Skip to content

Category: AWS

AWS Lambda (Python) – Preventing Command Injection

When writing a AWS lambda function, we need to be careful about secure coding issues.

If your lambda function takes an input and use it to run a command, you need to avoid using os.system(...). You should use but without the shell. The commands provided to subprocess should be in arguments.

Explaining the injection

I will use an example of AWS Lambda function that takes an input from event and uses it in a subprocess to run a command. Notice the command is used in a f-string.

import subprocess
import uuid

def lambda_handler(event, context):
    rand_value = uuid.uuid4().hex[:6]
    file_name = f'{event['file_name']}_{rand_value}'
    print('Creating:', file_name)

    result ='cd /tmp && touch {file_name} && ls -la', shell=True, stdout=subprocess.PIPE)

We can inject a malicious filename to steal the values in env

ubuntu@ubuntu-virtual-machine:~$ python3
Enter file name: hello && env | base64 #
Creating: hello && env | base64 #_526feb


We should refactor the vulnerable code by adding two defences:

Input validation

Dependings on the context, try to whitelist the allowed characters.

If you do not know in advanced then it is crucial that you follow the next defence of using arguments command for subprocess.

Usage of arguments in subprocess

Instead of providing the commands in concatenated string or string format, provide an argument format ['touch', file_name]. This means you need to break down the command in different `subprocess` calls. You cannot run the multiple commands in one single subprocess.

One common routine is that you need to run a sequence of command at a specific same directory. With the use of cwd argument in, you can specify where the command should be executed.

import subprocess
import uuid

def lambda_handler(event, context):
    rand_value = uuid.uuid4().hex[:6]
    file_name = f'{event['file_name']}_{rand_value}'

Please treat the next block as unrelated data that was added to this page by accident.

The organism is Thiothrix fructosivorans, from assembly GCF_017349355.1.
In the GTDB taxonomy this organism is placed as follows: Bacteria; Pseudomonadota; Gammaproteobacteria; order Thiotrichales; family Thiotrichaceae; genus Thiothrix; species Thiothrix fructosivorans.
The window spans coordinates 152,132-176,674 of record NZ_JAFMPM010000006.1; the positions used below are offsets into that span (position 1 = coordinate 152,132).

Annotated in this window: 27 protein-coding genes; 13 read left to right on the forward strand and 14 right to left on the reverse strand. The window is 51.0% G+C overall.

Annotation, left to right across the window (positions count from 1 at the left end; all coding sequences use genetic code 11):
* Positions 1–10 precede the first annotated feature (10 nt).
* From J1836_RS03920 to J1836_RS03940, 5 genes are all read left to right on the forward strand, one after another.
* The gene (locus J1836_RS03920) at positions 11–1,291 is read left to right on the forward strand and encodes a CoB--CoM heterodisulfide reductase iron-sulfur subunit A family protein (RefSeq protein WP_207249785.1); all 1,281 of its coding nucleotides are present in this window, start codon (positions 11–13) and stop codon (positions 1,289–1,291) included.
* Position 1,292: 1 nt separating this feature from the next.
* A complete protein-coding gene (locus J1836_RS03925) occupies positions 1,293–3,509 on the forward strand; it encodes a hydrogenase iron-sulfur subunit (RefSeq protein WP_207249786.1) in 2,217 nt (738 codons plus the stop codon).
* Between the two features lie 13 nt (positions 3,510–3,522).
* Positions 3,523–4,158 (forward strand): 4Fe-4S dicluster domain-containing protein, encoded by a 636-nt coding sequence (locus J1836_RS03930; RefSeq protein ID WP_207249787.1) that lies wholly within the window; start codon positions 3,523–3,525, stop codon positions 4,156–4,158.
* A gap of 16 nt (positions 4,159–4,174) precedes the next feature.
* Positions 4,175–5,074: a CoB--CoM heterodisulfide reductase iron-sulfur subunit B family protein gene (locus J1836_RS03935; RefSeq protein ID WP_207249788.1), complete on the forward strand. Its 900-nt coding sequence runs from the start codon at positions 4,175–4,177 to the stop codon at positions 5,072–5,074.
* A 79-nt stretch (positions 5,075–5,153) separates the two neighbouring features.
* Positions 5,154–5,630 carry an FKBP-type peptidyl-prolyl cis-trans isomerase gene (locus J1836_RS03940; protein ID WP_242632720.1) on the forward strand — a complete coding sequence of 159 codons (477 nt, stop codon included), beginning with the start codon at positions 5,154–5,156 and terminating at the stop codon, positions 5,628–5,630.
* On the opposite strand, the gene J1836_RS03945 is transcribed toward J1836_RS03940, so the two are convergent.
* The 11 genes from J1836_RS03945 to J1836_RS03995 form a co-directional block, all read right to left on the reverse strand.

print('Creating:', file_name)

    working_dir = '/tmp'['touch', file_name], cwd=working_dir, stdout=subprocess.PIPE)
    result =['ls', '-la'], cwd=working_dir, stdout=subprocess.PIPE)

Canary Token is great…but beware of a flaw when using Thinkst’s free service for Canary AWS token


Canary Token is a great idea for early detection of possible intrusion in your system.

But be careful when you are using the free service from Thinkst Canary ( to generate Canary AWS tokens. You shouldn’t use it for real life production.

A threat actor may notice a common pattern in the AWS access key id (generated from Thinkst Canary) and avoid triggering your honeypot detection.

AWS Access Key ID Format

Aidan Steele wrote an in-depth article on AWS Access Key ID format. Highly recommend to read it.

Things to note from Aidan’s article:

  • The first 4 chars of the AWS Access Key will be indicate the resource types (
  • The next 8 chars of the access key will be mapped to a specific AWS account.

We can get the AWS account id from the access key by using the aws-cli

$ aws sts get-access-key-info --access-key-id <<ACCESS_KEY_ID>> --query Account --no-cli-pager

Flaws from the free service

Let’s generate a few Canary tokens from

aws_access_key_id = AKIAYVP4CIPPxxxxxxxU
aws_secret_access_key = xxxxxxxx
output = json
region = us-east-2
aws_access_key_id = AKIAYVP4CIPPxxxxxxxW
aws_secret_access_key = xxxxxxxxx
output = json
region = us-east-2

As you can see from the two generated Canary token, the four chars of the access key id show that this is an access key. Then the next crucial pattern (next 8 chars) will expose the information that this access key belongs to the AWS account from the free Canary token service.

A smart threat actor will detect this pattern and avoid using it. As a result, your Canary Token honeypot will likely to fail.


  • Avoid using Canary Token services which provide predictable access key pattern. A threat actor can identify the pattern and avoid triggering the canary token.
  • Canary Token is one of the detectors that we should use, but beware of confirmation biases (Canary token not triggered does not mean there is no intrusion).